Josh LanceJosh Lance
Do You Value Your Business?

Do You Value Your Business?

Pricing your product or service is usually a sticky point for your business and one of the hardest things a business owner needs to figure out.  Price your product or service too high and no one will buy or price it too low and you can’t make any money.  However, I think where most businesses fail on determining a price is that they end up pricing the wrong thing.  Instead of pricing your product or service, your business should price the value the product or service brings in the hands of the purchaser.

The idea of pricing your value rather than your product or service may seem foreign at first, but in reality, your buyers are starting to determine that and are making that decision in their buying decisions.  For example take pizza.  Little Caesars charges $5 for their large cheese pizza while my local pizza shop charges $15.  Ultimately, in each scenario I am buying dough, sauce, and cheese, so why the variant in pricing?  What is the value proposition being made by each pizza seller?  Little Caesars charges $5 because its selling low quality pizza that is ready when I walk in the store.  So if I get a hankering for pizza, I can get it now if I go to Little Caesars, while I would have to call ahead to the local pizza shop and wait a period of time before the pizza is ready.   Little Caesars made the strategic decision that the quality of pizza was not up to the same grade as the national chains, so instead of improving the quality of the pizza, they made the decision  that it was better to be the low cost provider and get you pizza now.  My local shop charges $15 but they are pricing that way because they are selling higher quality pizza.  They have a big window in their kitchen where you can see them make the dough, roll it out and make your pizza.  Their pricing is saying to consumers, we have better higher quality pizza and if you want that type of quality, you need to pay more for that.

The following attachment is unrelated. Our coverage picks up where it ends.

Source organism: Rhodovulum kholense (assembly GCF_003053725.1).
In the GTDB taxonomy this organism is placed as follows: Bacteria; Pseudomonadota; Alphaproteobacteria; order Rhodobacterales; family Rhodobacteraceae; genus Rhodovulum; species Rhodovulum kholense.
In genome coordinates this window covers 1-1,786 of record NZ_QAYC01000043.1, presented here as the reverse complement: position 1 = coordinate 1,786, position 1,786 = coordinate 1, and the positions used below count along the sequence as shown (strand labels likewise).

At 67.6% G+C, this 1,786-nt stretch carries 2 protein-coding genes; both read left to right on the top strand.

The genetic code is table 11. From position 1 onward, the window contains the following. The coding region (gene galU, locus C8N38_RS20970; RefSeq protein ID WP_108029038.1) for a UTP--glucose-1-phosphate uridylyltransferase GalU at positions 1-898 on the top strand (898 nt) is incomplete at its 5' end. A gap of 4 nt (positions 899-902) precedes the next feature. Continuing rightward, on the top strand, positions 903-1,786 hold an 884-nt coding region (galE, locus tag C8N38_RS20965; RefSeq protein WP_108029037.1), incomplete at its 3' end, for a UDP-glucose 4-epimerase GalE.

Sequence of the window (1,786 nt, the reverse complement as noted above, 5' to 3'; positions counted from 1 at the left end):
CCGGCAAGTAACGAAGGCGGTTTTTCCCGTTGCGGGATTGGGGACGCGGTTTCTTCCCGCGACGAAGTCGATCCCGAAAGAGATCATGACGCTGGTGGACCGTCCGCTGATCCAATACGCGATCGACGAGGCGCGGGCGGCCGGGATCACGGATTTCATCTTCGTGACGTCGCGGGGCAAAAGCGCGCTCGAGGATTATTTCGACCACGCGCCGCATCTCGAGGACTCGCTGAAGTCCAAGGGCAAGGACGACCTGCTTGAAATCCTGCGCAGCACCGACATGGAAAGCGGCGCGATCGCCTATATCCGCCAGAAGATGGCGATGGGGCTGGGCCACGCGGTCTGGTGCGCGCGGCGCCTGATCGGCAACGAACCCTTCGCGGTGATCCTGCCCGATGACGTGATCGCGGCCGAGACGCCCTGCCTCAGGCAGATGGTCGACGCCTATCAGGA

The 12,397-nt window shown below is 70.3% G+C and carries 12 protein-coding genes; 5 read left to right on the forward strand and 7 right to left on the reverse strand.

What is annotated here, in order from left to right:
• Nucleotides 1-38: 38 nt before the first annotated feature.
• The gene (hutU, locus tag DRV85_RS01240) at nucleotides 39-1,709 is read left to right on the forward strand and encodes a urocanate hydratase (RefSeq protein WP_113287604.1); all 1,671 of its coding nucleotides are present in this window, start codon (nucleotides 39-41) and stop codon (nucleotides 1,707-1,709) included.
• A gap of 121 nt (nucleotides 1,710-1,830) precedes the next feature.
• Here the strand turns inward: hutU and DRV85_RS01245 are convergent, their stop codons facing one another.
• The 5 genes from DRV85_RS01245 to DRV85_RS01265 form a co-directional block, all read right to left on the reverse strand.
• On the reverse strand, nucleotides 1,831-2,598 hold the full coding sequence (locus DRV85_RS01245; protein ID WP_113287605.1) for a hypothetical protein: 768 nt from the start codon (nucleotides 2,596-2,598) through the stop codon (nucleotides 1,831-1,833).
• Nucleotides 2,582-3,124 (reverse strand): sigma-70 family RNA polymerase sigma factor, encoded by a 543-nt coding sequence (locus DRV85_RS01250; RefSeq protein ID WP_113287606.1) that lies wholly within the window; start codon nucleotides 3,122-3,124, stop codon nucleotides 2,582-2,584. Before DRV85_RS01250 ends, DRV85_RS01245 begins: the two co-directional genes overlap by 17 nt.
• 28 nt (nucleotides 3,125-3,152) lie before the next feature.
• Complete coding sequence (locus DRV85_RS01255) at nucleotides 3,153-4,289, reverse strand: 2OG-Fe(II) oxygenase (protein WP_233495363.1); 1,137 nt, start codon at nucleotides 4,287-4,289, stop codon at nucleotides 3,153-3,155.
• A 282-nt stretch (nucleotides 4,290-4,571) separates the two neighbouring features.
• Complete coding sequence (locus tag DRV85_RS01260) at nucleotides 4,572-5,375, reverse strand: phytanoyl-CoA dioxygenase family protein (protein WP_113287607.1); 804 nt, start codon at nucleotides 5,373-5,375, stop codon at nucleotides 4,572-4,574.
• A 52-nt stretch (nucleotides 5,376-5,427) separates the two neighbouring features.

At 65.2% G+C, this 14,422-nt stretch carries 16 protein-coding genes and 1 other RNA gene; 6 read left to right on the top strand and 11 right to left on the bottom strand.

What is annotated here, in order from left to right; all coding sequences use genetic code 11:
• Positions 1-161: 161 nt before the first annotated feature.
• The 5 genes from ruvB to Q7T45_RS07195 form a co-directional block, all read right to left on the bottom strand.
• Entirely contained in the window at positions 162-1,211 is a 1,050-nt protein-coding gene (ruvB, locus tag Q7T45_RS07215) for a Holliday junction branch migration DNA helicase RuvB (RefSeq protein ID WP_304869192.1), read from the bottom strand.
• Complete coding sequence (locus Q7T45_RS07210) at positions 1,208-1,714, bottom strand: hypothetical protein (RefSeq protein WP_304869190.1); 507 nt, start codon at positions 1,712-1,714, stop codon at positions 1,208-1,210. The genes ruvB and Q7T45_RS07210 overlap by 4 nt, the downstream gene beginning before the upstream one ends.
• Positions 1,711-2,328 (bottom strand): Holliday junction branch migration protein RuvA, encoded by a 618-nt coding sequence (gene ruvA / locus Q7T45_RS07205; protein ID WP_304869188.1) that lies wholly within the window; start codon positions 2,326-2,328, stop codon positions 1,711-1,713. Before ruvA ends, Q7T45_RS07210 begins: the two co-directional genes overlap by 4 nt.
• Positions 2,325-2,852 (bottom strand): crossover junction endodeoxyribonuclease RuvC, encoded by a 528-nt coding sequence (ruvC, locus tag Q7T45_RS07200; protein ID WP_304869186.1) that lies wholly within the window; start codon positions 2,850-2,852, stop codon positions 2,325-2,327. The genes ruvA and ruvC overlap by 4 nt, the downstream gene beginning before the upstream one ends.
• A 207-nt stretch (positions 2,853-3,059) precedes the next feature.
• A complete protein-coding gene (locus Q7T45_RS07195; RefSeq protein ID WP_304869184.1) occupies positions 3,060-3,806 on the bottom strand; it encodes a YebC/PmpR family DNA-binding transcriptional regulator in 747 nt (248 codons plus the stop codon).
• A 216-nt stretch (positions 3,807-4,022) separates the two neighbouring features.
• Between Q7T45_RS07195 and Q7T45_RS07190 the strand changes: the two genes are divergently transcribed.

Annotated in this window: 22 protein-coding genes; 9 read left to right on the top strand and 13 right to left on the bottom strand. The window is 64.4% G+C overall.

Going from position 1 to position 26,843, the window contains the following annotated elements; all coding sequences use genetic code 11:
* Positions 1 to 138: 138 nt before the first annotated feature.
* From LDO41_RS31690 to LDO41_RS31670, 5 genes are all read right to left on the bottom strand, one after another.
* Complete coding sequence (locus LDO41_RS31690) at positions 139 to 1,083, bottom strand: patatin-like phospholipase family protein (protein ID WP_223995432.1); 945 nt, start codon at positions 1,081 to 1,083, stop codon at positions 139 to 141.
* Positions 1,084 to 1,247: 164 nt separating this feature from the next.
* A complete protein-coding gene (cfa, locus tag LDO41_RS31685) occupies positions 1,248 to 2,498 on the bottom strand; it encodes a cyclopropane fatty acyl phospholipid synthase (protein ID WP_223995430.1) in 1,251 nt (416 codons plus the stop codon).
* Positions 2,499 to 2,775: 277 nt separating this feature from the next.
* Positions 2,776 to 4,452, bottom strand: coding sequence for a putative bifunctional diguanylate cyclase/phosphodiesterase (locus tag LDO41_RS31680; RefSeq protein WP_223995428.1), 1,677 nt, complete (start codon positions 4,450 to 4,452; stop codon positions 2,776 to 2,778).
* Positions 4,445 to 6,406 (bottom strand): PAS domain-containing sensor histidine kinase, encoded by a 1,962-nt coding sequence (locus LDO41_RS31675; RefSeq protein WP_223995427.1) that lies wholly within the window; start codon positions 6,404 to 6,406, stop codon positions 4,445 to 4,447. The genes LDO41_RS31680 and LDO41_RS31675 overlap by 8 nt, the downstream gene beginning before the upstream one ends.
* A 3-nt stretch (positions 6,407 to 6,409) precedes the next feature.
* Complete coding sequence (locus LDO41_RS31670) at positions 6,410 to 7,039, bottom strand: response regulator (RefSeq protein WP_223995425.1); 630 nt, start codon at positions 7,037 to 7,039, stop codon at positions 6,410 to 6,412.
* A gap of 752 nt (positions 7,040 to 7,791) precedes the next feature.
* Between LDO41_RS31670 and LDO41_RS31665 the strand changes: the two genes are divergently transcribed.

So is your pricing communicating your value?  If you default to being the low cost provider in your market, are you telling your customers that your products or services are low quality?  Or are you providing high quality services but undercharging for them?   If my local pizza shop started charging $5 for their pizza, they would be telling me via their price that their quality has been lowered to that of Little Caesars.   That would in turn change my buying decisions in the future if I wanted to have a high quality pizza, by causing me to look elsewhere for someone selling a high quality pizza.  Likewise if Little Caesars raised their price to $15, it would signal that their quality has improved, however, if it turns out that quality has not changed, then I would no longer purchase  pizzas from Little Caesars as their price does reflect the value I receive.

While many things can go into determine a price for your product or service, it is important to understand that your price communicates your value to your customers.  If the value that your price is communicating is incongruent with the thing you are selling, then your buyers will look elsewhere.  If your price is inline with the value you are selling, your are more likely to sell to your prospective buyers.

About Josh Lance

A licensed certified public accountant (IL) and Chartered Global Management Accountant, Josh is also a family man who calls Chicago home.  Before venturing on his own with a mission to help small businesses, Josh spent his early career at a top-10 national public accounting firm before working at an ultra high net worth family office.  Josh is also an adjunct professor at Northwestern University in Evanston, IL.  He enjoys making wine at home, cooking, traveling, and cheering on his favorite football and soccer teams. Josh was honored by being selected to the 2017 class of the AICPA Leadership Academy and was named as one of the 40 under 40 in 2017 by CPA Practice Advisor.